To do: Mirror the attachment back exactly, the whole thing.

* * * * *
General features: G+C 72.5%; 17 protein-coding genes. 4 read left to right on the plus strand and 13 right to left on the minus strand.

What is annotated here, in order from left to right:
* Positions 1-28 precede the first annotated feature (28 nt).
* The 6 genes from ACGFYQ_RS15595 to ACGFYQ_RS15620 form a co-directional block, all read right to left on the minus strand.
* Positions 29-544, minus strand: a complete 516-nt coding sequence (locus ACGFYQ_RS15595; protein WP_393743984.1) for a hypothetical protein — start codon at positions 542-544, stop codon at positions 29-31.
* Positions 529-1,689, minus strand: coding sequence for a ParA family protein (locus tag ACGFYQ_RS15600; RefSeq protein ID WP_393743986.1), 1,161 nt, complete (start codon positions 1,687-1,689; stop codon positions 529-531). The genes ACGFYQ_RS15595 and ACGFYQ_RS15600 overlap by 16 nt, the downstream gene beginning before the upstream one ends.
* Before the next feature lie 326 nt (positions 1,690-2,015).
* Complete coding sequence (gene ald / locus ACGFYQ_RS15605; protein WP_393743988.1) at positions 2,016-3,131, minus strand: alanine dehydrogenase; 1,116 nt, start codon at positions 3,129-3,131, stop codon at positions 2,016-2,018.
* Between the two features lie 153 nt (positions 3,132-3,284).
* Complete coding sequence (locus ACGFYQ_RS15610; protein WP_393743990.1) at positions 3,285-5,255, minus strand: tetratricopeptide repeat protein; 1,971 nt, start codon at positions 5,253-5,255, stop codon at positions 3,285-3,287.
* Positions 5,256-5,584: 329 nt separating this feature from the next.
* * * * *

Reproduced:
General features: G+C 72.5%; 17 protein-coding genes. 4 read left to right on the plus strand and 13 right to left on the minus strand.

What is annotated here, in order from left to right:
* Positions 1-28 precede the first annotated feature (28 nt).
* The 6 genes from ACGFYQ_RS15595 to ACGFYQ_RS15620 form a co-directional block, all read right to left on the minus strand.
* Positions 29-544, minus strand: a complete 516-nt coding sequence (locus ACGFYQ_RS15595; protein WP_393743984.1) for a hypothetical protein — start codon at positions 542-544, stop codon at positions 29-31.
* Positions 529-1,689, minus strand: coding sequence for a ParA family protein (locus tag ACGFYQ_RS15600; RefSeq protein ID WP_393743986.1), 1,161 nt, complete (start codon positions 1,687-1,689; stop codon positions 529-531). The genes ACGFYQ_RS15595 and ACGFYQ_RS15600 overlap by 16 nt, the downstream gene beginning before the upstream one ends.
* Before the next feature lie 326 nt (positions 1,690-2,015).
* Complete coding sequence (gene ald / locus ACGFYQ_RS15605; protein WP_393743988.1) at positions 2,016-3,131, minus strand: alanine dehydrogenase; 1,116 nt, start codon at positions 3,129-3,131, stop codon at positions 2,016-2,018.
* Between the two features lie 153 nt (positions 3,132-3,284).
* Complete coding sequence (locus ACGFYQ_RS15610; protein WP_393743990.1) at positions 3,285-5,255, minus strand: tetratricopeptide repeat protein; 1,971 nt, start codon at positions 5,253-5,255, stop codon at positions 3,285-3,287.
* Positions 5,256-5,584: 329 nt separating this feature from the next.